Are non-compete's enforceable if you don;t sign anything?

I believe this might be a unique one for you. I have been working for a painting company as a business sales manager for four months. I have recently considered starting my own painting business. My employer has just sent me my employee agreement after all this time that has a non-compete clause in it, and has asked me to sign it.
The clause is a noncompete for 2 years in a 50 mile radius. If I would start this business I think it would violate the terms of the agreement.
My question then is, if I don't sign this agreement, and quit the company to start my own business, would they then have legal recourse to collect damages, considering I have worked with them for these 4 months under an employee agreement I was supposed to sign in the beginning but didn't because of an oversight on their part?
Thanks for your time.


1 answer  |  asked Jul 14, 2005 5:33 PM [EST]  |  applies to Colorado

Answers (1)

Nina Kazazian
Enforceability of unsigned agreement

In order for a non-compete to be enforceable, it should be signed. In some instances, an employer (or employee) could argue that the written agreement is enforceable even though it is not signed, but they would have to prove that there was an oral agreement, and the writing memorialized the terms of that agreement.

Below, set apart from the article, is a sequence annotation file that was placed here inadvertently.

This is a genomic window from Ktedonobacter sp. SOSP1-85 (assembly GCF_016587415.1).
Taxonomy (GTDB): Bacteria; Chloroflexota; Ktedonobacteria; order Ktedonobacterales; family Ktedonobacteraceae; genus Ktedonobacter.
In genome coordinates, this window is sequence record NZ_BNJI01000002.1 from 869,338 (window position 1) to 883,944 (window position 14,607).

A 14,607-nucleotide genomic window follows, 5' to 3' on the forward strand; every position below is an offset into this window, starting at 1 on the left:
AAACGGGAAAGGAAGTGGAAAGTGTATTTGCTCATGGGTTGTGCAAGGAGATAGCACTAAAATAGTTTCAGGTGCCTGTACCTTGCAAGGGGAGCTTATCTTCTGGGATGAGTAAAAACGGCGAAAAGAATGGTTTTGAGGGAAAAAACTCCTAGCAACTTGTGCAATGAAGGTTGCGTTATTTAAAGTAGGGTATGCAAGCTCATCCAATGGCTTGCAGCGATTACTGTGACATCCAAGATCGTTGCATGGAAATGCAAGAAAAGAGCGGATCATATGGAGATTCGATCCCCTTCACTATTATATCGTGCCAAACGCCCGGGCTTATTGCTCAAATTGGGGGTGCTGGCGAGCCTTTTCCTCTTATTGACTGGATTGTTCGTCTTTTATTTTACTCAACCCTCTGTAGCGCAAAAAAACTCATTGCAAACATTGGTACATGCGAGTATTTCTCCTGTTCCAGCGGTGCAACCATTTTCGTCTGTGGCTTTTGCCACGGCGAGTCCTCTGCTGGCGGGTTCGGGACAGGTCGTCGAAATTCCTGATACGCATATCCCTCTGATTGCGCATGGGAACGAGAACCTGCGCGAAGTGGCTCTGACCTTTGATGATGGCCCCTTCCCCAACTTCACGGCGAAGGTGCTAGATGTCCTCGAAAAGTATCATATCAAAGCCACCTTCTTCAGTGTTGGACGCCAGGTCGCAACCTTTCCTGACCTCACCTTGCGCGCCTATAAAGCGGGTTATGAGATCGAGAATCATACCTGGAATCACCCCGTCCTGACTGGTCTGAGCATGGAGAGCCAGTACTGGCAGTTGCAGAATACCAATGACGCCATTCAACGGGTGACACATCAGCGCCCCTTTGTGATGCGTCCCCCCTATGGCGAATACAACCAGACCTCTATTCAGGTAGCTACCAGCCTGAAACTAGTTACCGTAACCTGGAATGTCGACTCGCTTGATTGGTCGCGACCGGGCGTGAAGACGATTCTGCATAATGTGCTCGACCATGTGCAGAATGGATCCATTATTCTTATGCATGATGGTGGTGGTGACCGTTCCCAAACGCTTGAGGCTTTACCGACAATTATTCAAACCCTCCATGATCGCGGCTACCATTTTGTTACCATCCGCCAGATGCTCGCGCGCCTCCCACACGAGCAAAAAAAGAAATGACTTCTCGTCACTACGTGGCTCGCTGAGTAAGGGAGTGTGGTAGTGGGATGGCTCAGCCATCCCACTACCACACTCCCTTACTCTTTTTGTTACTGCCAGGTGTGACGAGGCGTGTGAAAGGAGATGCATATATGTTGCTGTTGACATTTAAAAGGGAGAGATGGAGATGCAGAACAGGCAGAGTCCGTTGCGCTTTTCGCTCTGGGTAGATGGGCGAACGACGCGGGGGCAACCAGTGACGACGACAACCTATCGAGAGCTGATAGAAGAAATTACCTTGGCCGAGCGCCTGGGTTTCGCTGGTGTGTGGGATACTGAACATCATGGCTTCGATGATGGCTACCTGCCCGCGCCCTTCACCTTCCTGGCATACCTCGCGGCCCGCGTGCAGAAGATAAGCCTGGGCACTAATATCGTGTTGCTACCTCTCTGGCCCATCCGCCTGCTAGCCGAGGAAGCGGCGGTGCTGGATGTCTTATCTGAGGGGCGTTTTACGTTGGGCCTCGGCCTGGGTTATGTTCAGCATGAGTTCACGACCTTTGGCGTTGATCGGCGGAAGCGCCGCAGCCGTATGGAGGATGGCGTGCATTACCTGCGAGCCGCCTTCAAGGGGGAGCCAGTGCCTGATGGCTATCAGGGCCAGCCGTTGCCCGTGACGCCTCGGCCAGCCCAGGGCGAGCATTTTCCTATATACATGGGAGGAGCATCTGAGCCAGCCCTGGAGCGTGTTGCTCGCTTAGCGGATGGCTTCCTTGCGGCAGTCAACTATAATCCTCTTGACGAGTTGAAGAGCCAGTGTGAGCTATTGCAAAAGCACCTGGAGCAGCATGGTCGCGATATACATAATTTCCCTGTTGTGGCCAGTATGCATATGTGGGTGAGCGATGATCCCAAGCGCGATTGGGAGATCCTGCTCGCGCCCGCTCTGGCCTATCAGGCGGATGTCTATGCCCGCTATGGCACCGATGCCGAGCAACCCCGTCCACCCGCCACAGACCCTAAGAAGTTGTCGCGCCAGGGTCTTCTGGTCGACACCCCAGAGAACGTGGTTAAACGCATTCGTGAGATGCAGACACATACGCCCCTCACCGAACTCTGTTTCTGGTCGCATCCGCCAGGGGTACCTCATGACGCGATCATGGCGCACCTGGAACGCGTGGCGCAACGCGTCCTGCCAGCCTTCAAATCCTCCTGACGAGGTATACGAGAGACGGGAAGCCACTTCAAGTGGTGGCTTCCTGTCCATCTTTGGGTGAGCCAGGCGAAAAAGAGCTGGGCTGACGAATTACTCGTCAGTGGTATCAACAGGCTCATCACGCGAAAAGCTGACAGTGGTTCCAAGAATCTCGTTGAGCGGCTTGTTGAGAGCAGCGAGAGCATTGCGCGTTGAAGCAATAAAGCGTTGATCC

In Colorado, however, a non-compete that is in writing but not signed would be very difficult to enforce. Also, even if the non-compete were valid, the duration (2 years) probably isn't enforceable. The court would probably modify that part to 6 months to a year.

If the employer wants you to sign the non-compete at this point, it would not be enforceable without "consideration"--meaning that the employer would have to give you something extra (a raise, bonus, etc) in exchange for your assent.

The employer may, however, terminate your employment if you refuse to sign, since absent an agreement which specifies the duration of employment, employment is "at-will" (meaning it can be terminated by either party at any time, except for unlawful reasons, with or without notice or cause).

You should consult with an attorney about the details of your situation (was the non-compete described to you when you started your employment? Is the written provision the same as what was discussed before you started?) Please feel free to call me to set up a consultation meeting.

Nina Kazazian

posted by Nina Kazazian  |  Jul 15, 2005 12:53 AM [EST]

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